Baa Atoll Maldives
Maldives is a nation of atolls so what sets Baa Atoll apart from the rest? C T files this visual story from the fabled blue realm of the Indian Ocean.
The Ocean is one of the capital reasons why people visit the Maldives. What the tiny nation lacks in size, it compensates with an enviable length of oceanic expanse, stretching some 871 km north to south which comprises of 26 atolls and 1192 coral islands. Baa Atoll is north of the capital Male and would take around 40 mins via an airplane to reach. My first trip to Baa Atoll took place in 2014 after an escapade to Krabi was disappointingly confined to the room owing to horrid weather. It was my first trip to Maldives and my only non-working trip to the nation. The arrival was wet, resulting in half a day lost waiting at Male Airport. The rain and wind did not let up for long over the next 4 days but when a bright and calm moment presented itself, I lost no time getting into the water, and was not sorry I had made such an impromptu, expensive and ill-researched trip just to be held prisoner by the weather. No stranger to coral reefs and marine life having dived and snorkeled for over 2 decades, I was utterly bewitched by what I saw in the ocean that trip. Barely 10 meters out into the house reef, which the diving manager told me 'isn't the best patch I'd see around here', but a sufficient sales pitch nonetheless, I was stunned by the encounters it afforded me. The secretive moray eel lurking within coral cracks, the quarrelsome and boldfaced Picasso fish chasing everything that move off its turf, the nonchalant and placid sea turtles and that immense ball of sweetlips surging up and down from the edge of the reef close to dusk all but convinced me I had to be back, and soon.
Between 2014 and 2018 I've made 3 more trips to Maldives, and had always re-visited Baa Atoll each time. 2020 was supposed to be a month long work-affair but unfortunately that was called off due to the advent of COVID-19. Happily, pictures I have aplenty and these are my visual memories of one of the most serene natural enclaves left on Earth.
Lush vegetation and sandy white beaches are abundantly present on many islands within Baa Atoll. Elsewhere in Maldives, resorts are facing problematic issues of beach erosion and have to reinforce their shores with sand harvested elsewhere. This magical looking portal to the ocean can be found at Four Seasons Landa Giraavaru, one of the larger islands of Baa Atoll with pristine stretches of white sandy beach.
Sharks at Baa Atoll hardly gather in such numbers near to the coast except when they know food is on the handout. Most resorts within Maldives will routinely feed sharks and rays for the benefit of their guests. Whilst opinions amongst marine biologists remain divided on the impact of such activities within the atoll, the revenues these attractions bring to the country has a very palpable effect on the protection and conservation of its marine wildlife. Night feeding at the Four Seasons Landa Giraavaru has a tranquil charm even amidst a feeding frenzy.
Swells of fishes surrounding the islands of Baa Atoll often surface into shimmering spectacles under the scorching sun. Large schools of batfish, sweet lips and bannerfish amongst countless other species are also commonly encountered beneath the surface here.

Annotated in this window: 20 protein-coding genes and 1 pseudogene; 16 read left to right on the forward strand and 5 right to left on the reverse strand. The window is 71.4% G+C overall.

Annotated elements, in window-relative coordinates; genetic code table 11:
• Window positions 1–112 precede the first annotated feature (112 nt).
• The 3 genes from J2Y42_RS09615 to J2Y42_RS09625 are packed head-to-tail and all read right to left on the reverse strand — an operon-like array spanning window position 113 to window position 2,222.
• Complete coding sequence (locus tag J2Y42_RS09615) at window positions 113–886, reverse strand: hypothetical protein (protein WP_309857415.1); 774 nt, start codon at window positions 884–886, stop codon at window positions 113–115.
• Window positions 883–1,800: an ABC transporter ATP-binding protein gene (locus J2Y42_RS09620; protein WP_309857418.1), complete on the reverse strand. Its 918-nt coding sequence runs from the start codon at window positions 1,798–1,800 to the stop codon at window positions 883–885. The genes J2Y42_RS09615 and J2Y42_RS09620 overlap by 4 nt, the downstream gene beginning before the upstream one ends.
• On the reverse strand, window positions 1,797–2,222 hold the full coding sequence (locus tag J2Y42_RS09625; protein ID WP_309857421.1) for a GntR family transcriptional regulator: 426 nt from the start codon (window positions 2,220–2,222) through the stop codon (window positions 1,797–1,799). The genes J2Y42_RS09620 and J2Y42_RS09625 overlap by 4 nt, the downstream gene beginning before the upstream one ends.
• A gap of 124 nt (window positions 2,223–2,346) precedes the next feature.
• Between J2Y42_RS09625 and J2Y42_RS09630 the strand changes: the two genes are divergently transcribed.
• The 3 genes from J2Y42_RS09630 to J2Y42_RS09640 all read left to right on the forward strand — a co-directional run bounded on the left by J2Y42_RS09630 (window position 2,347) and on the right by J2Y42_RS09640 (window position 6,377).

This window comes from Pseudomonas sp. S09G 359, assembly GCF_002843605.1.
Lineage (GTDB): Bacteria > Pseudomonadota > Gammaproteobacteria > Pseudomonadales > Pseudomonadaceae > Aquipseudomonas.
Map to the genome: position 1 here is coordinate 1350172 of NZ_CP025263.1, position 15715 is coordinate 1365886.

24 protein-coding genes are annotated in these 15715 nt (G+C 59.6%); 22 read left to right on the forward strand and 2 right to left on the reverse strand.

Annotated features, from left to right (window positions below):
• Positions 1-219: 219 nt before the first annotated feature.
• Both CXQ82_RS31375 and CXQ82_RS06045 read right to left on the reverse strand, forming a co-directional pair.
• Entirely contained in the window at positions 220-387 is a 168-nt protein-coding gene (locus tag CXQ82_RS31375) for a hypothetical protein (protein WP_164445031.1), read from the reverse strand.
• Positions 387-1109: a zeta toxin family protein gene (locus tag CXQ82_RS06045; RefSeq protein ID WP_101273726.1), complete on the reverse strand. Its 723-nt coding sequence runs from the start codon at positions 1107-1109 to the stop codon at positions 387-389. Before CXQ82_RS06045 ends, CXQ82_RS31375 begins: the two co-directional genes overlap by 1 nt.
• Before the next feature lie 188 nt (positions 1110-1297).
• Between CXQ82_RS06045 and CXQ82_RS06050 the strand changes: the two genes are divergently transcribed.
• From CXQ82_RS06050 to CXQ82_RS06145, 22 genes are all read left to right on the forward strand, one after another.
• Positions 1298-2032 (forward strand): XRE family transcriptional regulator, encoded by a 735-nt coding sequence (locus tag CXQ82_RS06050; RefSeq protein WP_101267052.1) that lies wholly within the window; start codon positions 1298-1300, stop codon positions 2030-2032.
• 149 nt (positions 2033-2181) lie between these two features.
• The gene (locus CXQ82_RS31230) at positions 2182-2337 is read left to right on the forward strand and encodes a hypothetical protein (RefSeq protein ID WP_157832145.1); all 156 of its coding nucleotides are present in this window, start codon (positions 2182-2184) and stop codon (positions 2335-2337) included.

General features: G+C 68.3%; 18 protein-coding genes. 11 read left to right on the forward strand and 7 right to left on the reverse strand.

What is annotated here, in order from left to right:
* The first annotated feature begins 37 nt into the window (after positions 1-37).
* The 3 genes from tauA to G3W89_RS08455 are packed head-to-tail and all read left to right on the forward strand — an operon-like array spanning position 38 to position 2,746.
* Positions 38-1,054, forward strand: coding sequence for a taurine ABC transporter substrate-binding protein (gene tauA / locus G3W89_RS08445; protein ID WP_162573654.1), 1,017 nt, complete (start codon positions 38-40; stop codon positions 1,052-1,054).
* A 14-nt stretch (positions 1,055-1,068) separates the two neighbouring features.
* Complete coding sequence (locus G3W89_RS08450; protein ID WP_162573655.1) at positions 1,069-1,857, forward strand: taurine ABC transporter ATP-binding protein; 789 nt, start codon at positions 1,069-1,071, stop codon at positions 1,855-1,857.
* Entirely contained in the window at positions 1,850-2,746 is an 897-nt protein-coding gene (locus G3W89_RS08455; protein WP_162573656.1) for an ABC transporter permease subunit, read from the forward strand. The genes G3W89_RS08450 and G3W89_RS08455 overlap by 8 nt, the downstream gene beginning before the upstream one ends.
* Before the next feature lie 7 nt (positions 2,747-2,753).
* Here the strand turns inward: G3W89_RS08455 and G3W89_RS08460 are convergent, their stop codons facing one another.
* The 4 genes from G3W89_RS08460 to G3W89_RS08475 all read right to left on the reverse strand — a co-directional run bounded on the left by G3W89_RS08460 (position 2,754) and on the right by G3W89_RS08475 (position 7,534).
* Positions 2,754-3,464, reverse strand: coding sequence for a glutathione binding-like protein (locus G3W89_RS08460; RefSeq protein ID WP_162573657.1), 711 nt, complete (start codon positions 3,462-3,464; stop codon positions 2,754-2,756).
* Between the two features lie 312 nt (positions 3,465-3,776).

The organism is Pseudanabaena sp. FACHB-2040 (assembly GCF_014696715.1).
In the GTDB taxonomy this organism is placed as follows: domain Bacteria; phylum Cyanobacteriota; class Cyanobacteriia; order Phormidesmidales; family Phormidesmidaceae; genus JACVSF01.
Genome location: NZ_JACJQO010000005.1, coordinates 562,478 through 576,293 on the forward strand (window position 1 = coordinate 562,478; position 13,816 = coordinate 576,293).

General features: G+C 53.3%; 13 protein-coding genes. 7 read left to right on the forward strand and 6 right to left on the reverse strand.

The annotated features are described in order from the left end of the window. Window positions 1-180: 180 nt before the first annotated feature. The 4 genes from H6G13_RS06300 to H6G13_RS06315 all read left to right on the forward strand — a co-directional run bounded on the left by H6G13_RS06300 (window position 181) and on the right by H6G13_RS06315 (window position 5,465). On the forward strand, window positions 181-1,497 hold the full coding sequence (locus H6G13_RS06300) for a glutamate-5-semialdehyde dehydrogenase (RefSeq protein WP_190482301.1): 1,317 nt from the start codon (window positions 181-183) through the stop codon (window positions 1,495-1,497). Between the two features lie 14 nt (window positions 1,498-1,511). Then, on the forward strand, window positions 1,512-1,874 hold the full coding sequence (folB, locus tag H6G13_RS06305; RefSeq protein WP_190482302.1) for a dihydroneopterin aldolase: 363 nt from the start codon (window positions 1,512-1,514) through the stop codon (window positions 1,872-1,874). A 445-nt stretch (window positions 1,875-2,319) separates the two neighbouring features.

The wonderful rich diversity of Baa Atoll is one of the reasons why this area was designated as an UNESCO World Biosphere Reserve in 2011. Despite many divers' penchant for the giants of the deep, I reserve my adoration for the unique tiny dwellers like this Phyllidia Varicosa, a species of nudibranch growing up to 115mm in length.
An audience with the magnificent manta ray is one of the most cherished memory one can take away from a trip to Baa Atoll. After many false starts over no less than three trips I finally saw not one but 9 adult mantas feeding on krill barely three meters from the surface. Being able to enter their domain and be so close to these gentle giants is definitely a highlight of this blue reserve. Mantas can be sighted all over Maldives but the Baa Atoll is a feeding station where large schools of Manta congregate at certain times of the year, principally from June to November when planktons are abundant. If your are lucky enough, you don't even have to scuba dive to reach them. I was on a snorkeling trip when we found then, and spent mesmerising minutes mere meters from them in their realm.
Owing to the effects of El Nino from 2018, extensive stretches of corals have been bleached and destroyed on Baa and many other atolls of Maldives. The most affected are the house corals of inhabited resort islands and those lucky enough to have dedicated marine scientists are finding ways to recover from this natural cycle of coral destruction.
Since 15 July 2020, Maldives resumed the issuing of on-arrival tourist visas. All travellers to Maldives (excluding children below the age of one) are required to take a COVID-19 PCR test no more than 96 hours before departure from the first port of embarkation en-route to Maldives. Travellers have to present a valid negative COVID-19 PCR test result on arrival for entry to Maldives.
Story and Photographs - C T